dreamphantom_1977

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LOVE STEAM!!!!!! :D

I've been in this argument 100 times. I work in a pawn shop, and we only give 50cents for ps2,xbox games, and only 5 dollars for xbox 360 games and ps3 games. So my only comment is, when they finally come out with the new xbox or the new ps4, then how much do you think you are gonna get for all those games you bought for your new system?

I am a computer gamer for life, and still have and still play most of my older games. Plus, my pc plays way better then the newest consoles. Games are smoother, graphics are way better. And, yes, i play with a xbox 360 controller, keyboard, and mouse. So that argument doesn't work.

Oh, and I do play xbox 360 and ps3 all the time at work. Only because they won't let me bring my pc in. And they both play about the same, except on any game, pc is better.

Oh, and for the selling statistics, they don't include pc hardware, and not all game developers submit there online game sales.. And you have to account for that, otherwise the comparison doesn't really matter. It's just an estimate, and unless "ALL" the numbers are accounted for, then they don't count... I have well over $200 pc games, and thats actually in the package, from the store, not including on my online accounts.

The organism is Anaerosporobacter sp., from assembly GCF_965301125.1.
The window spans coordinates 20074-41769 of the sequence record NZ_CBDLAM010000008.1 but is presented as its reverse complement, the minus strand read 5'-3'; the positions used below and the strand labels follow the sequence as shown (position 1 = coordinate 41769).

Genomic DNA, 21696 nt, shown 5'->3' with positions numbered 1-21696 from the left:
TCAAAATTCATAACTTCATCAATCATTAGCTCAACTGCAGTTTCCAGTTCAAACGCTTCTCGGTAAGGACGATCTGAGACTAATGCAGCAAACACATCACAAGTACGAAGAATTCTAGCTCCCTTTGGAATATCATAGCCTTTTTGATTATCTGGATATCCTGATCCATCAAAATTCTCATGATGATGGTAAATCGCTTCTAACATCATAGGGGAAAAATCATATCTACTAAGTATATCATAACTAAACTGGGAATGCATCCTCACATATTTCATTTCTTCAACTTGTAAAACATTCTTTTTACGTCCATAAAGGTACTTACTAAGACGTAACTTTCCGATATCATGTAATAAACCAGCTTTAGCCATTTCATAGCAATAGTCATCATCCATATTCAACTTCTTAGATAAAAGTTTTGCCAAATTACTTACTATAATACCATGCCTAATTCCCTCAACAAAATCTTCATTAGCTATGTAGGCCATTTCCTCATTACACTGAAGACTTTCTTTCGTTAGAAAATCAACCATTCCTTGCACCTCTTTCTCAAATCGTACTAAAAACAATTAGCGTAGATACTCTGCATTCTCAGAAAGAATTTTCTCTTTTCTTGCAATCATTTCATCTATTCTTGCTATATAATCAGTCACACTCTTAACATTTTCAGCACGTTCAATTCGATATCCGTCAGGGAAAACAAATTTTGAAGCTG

You want to know why consoles are selling so well? Ever since i've ever went into a store, 10 years ago, 5 years ago, last year, last month, the console section has always been 2-10 times larger then the pc sect. PC sales are down because they don't push the sales like they do for the console. If they did, I am confident the pc would outsell all the consoles combined. Last time I checked in a store I seen 6 year old graphics cards. Still pushing the original pci cards. No wonder new gamers shun the pc. How do they expect to sell pc games when the only place to get good hardware is online?

 

10tacle